http://diluvianllc.com/about/ A pamphlet lies open among a sea of papers engulfing Tom Flood’s desk. A futuristic building sits among blue skies and bicycle riders, a more dramatic representation of Capital Hill’s eco-friendly values. The image immediately inspires within me excitement for the prospects of our bright future. However, just as fast as I was excited, I am brought back to reality, frustrated with my ability to become easily persuaded by good advertising.
Noticing my distracted gaze towards the pamphlet and sensing my thought process on the matter, Tom begins to tell me that the building is one of a few being built using criteria from the Cascadia Region Green Building Council, one of three original chapters of the U.S. Green Building Council.
Cascadia’s “The Living Building Challenge” provides a blue print for people who are concerned about the environment and sustainable living. Modeled after a flower, there are seven petals, or requirements, that must be fulfilled for the challenge to be completed. The standards that must be met include providing your own energy, water, food; dealing with your own waste; and preserving sixteen times the amount of land in the country as is used in the city.
Tom speaks of the project with great respect, however, without any visceral connection. I know already that this project is not what Tom is involved in, because if anyone were to become emotionally invested in a project that involves sustainable living and design it would be Tom Flood. “I imagine the Cascadia project and the official brochure [are] similar to other corporate companies like Starbucks. They have [a] $190 million endowment for their project of developing the building on 15th. On the other hand, the for-sale townhouses we are building are going to hopefully demonstrate ways that sustainable urban projects can successfully hit on all three legs of a sustainable system: Environment, Economy, and Equity. We are working with no endowment. As a result, those of us in the trenches, with much, much smaller means must use creativity to accomplish the same things as more ‘corporate’ projects,” he says.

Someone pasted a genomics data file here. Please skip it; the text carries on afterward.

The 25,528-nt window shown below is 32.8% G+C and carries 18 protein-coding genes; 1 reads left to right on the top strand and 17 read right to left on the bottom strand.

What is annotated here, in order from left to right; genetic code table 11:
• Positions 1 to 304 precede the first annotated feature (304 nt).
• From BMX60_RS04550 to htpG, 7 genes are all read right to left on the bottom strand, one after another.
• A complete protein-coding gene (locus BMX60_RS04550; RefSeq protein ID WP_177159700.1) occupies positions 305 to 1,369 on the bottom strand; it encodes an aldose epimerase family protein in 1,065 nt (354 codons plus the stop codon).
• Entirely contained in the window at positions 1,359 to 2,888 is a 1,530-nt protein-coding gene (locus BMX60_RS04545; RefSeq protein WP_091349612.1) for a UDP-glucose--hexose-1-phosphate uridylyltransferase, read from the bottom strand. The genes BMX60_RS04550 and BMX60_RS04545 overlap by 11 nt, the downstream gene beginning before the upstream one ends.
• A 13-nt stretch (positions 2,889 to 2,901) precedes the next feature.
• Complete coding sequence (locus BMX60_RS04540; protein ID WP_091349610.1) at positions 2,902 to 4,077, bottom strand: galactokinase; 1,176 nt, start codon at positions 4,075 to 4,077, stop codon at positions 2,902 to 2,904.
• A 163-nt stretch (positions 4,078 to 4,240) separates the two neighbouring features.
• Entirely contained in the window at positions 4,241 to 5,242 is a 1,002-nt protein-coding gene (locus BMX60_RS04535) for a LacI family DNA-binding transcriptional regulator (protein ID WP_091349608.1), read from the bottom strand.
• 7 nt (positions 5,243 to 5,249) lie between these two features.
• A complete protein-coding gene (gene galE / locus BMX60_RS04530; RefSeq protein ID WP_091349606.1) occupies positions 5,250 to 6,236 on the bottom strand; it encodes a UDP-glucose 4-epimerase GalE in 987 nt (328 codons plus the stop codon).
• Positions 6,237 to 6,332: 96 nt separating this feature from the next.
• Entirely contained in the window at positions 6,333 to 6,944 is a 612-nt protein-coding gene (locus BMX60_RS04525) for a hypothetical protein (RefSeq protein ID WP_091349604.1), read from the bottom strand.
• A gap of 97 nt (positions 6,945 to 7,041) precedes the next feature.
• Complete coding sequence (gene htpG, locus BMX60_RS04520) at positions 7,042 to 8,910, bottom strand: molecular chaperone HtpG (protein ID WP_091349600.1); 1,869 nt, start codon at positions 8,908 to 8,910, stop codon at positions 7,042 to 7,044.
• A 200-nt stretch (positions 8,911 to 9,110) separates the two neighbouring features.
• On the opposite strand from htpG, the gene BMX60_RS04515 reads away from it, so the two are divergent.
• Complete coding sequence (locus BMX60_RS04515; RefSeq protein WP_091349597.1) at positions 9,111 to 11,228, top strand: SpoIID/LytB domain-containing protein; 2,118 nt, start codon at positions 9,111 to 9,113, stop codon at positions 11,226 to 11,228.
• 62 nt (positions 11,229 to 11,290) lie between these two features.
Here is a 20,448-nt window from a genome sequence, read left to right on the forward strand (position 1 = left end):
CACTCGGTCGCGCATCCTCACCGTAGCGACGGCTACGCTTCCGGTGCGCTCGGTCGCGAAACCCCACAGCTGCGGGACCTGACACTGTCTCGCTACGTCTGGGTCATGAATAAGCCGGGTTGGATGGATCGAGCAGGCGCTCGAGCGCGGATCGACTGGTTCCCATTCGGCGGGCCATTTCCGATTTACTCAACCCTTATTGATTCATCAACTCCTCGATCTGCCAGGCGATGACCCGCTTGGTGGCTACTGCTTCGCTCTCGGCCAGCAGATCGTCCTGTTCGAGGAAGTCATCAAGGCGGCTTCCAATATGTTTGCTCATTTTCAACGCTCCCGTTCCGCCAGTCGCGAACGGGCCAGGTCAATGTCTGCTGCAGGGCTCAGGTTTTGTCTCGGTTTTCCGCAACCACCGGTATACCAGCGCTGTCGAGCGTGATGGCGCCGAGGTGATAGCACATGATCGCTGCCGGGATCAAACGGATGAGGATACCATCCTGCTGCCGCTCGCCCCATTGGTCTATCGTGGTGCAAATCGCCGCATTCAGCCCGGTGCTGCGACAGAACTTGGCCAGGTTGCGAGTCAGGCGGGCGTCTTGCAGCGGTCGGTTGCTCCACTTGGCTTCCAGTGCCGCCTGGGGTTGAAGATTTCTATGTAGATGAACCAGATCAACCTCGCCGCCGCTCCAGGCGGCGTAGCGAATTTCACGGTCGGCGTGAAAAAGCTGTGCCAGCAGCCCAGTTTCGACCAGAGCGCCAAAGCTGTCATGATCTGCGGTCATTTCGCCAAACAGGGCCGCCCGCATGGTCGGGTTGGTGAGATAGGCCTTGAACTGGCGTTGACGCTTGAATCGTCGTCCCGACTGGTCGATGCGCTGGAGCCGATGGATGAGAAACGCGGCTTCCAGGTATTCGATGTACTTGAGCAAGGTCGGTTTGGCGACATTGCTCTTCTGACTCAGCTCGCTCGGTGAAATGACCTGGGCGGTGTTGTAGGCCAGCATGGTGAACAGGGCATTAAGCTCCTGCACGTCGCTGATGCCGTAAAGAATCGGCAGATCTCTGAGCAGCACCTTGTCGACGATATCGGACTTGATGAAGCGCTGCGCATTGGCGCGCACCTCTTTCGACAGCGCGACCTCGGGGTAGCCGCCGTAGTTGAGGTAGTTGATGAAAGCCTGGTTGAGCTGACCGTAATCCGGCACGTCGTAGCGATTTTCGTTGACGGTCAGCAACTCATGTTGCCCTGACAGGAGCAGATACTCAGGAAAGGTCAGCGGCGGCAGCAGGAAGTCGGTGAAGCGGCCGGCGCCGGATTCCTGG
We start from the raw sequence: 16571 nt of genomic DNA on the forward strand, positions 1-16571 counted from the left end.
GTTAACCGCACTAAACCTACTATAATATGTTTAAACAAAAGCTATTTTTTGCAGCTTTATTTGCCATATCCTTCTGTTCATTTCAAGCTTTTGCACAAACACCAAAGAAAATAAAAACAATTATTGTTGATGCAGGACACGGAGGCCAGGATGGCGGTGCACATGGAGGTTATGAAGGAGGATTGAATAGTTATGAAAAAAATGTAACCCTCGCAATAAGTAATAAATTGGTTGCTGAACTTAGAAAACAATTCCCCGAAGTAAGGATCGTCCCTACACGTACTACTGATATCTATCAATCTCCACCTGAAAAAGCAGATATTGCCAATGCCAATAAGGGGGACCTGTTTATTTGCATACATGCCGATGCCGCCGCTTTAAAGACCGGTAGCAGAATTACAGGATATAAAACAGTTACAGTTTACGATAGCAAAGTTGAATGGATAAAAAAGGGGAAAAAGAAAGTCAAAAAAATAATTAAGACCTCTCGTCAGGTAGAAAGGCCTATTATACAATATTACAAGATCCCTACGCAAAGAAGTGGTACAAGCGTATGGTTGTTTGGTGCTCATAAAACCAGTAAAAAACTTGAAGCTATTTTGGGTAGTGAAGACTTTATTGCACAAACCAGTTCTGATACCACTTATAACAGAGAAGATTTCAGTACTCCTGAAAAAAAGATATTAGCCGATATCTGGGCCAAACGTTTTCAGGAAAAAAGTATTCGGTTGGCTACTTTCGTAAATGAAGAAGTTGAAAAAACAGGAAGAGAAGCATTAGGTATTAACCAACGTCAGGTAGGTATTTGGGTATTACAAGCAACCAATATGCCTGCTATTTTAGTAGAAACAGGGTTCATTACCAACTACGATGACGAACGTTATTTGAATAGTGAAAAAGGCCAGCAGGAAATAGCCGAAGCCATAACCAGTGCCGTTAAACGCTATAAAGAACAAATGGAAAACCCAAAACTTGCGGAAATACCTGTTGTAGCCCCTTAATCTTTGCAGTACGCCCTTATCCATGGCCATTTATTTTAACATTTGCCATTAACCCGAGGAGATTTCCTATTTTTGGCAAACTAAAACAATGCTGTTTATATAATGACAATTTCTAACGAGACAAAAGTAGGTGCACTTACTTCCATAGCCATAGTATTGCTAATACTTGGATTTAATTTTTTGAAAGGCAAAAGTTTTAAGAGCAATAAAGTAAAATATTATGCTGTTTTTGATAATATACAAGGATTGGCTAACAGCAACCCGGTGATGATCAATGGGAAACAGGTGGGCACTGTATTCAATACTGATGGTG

As a sculptor Tom is inherently creative in all that he does. “Everything that I do is a form of art making. Whether it’s making objects or teaching kids, all elements of art are in it. In my work, I reference many artists that have gone before me that share the same sort of world view, for example the German artist Joseph Beuys, American ‘land artist’ Robert Smithson, and Austrian artist Friedensreich Hundertwasser. The best art I think is that which doesn’t fit into a neat box or any succinct category.”
Do you think the project will be successful?
“I’m just a school teacher trying to pull a rabbit out of his hat. But yes I believe in it. I have hired architects and people who know how to run numbers. I think too that it troubles people that I see architects and engineers and public officials the same way that I see metal, paint, and wood; they are all elements used to compose a piece.”
What are the sustainable features of your design?
Water. Living where you work is huge. Meaning, if you live where you work you could potentially eliminate a car; your life is therefore more pedestrian focused. Flexibility is also a key component to the design. There are few interior walls. The design also allows for maximum exposure to the sun for passive heating. We’ve also designed it to have a thermal chimney, which allows for passive cooling as well. The roofs are engineered to handle twelve inches of soil so you can grow your own food on the roof. The gardens will be irrigated with rainwater, and the native landscaping will be watered with “grey water.” Grey water, the water that comes from sinks and showers, will also be pumped up to flush the toilets.
These townhouses you are in the process of building encompass values our generation should implement. Can you comment on the current cultural practices of our generation concerning sustainability?
“My generation never had a concept of a disposable culture. You would have something, own it for forty years, and work it until there is nothing left of it. The French term for that is “briccolage.” This concept of disposability is a very recent phenomenon. That concept your generation has of immediate gratification and disposable culture is messing with our intrinsic value of self worth.”
The live/work townhomes at Pike Station are under construction and due to be completed in February of 2013.
For more information check out the following links related to Tom’s work:
Article written by Nicole Brodeur (Brooks Donohue ’11) in the Seattle Times.
Tom’s sustainable town house project site lidnk